Gin Lane – Art Changing Drinking Culture

GinLane

In 1750-51 the English artist Wiliam Hogarth (1697-1764) created and issued a print called “Gin Lane” that should change the English Drinking Culture of the 18th century. Hogarth was known for his satirical illustrations, and he was one of the most influential artist in London at his time. In 1750 he created the pair of prints “Gin Lane” and “Beer Street” which both seen together contrast the good and evil of London’s society namely the honest beer drinkers and the lazy gin boozers. 

His illustrations were sold inexpensively in order to reach as many people as possible. “Gin Lane” was indeed part of a larger political campaign against the uncontrolled production and sale of cheap gin in England leading to the Sale of Spirits Act 1750, which became commonly known as the Gin Act 1751. 

In an era of conflict between Britain and France, British Parliament banned the import of French wine and brandy in 1689 which marked the starting point of what would later be known as the “Gin Craze” of the first half of the 18th Century England. The British government encouraged the distillation of spirits by reducing taxes and other contributions paid by landowners. As a result,  gin became an affordable, locally made alternative to French brandy. British Parliament had to pass five major Acts, in 1729, 1736, 1743, 1747 and in 1751, to finally control the consumption of gin that became increasingly popular among poorer people in the beginning of the 18th century. In the following of that last Act the number of gin shops was successfully reduced by prohibiting unlicensed traders, restricting of retail licenses and high taxation of sellers.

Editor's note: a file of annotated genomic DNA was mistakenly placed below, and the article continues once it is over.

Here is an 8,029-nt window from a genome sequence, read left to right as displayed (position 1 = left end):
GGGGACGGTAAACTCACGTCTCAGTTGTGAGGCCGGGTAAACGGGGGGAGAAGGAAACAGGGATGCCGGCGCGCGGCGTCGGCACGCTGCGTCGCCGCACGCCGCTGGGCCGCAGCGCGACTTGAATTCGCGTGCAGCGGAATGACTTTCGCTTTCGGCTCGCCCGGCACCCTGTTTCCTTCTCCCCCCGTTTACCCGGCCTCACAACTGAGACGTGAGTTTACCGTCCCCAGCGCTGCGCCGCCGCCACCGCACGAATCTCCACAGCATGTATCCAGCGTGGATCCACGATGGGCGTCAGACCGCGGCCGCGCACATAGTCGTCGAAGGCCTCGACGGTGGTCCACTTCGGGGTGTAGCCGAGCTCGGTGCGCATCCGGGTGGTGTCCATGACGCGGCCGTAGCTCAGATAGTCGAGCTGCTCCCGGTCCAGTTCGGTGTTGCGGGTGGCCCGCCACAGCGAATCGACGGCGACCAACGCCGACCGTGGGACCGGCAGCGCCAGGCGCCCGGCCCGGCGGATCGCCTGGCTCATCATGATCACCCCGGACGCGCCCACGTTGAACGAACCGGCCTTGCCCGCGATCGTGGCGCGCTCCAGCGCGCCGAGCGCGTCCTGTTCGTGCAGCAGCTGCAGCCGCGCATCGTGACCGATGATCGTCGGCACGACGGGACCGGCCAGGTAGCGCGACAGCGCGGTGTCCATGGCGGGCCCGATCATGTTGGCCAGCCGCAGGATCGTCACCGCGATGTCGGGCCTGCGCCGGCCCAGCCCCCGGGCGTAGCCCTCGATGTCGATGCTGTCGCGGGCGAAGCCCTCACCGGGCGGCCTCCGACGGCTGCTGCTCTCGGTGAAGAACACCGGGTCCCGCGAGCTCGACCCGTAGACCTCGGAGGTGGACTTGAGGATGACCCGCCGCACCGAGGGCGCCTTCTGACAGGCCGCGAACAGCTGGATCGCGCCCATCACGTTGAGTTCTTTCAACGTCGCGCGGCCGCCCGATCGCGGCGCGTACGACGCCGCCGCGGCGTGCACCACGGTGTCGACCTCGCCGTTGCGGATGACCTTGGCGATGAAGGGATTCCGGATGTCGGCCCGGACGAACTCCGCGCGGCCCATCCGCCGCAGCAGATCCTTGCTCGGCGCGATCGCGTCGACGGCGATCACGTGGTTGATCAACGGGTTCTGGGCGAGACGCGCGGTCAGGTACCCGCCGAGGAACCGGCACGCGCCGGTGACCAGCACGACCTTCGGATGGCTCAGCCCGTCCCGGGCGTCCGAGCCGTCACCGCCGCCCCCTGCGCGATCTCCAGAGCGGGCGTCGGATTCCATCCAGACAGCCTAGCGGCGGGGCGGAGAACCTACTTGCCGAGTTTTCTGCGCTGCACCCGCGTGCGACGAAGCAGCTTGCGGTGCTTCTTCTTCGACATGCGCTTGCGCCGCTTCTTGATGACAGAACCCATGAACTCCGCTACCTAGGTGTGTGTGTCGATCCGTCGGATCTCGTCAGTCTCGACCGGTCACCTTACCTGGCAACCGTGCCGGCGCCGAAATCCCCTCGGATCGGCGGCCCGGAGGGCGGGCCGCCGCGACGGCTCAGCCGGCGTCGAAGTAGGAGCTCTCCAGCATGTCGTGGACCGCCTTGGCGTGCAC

Hogarth portrays the inhabitants of “Beer Street” as happy, healthy and rich, whereas “Gin Lane” is a summary of misery, poverty, and decay. The woman in the center of “Gin Lane” reminds to the case of Judith Dufour, who killed her two-year-old daughter on February 27, 1734, so she could sell its clothes for gin money. She was sentenced to death and her story was repeated to illustrate the evils of gin drinking and effects on the poorer class.

Both pictures are an example of an early temperance campaign against overconsumption of alcohol though they might as well paint a deeper picture of the commercial interests in the 18th century Britain: British Beer brewers lost a significant number of customers to gin, and larger distilleries had interests to outlaw the many small gin shops that were producing affordable alcohol for the common people at almost any corner in Britain. 

Today, Hogarth is credited being the first European artist creating illustrations that represented and expressed a national identity. He further was a political propagandist for the Gin Act of 1751 which marked the end of the Gin Craze that diminished in the following years, and changed the British Drinking Culture of the 18th century.

Despite this negative campaign, gin remained a popular drink in England and is cherished by the royal family until today, see also Queen Mother’s Cocktail

 

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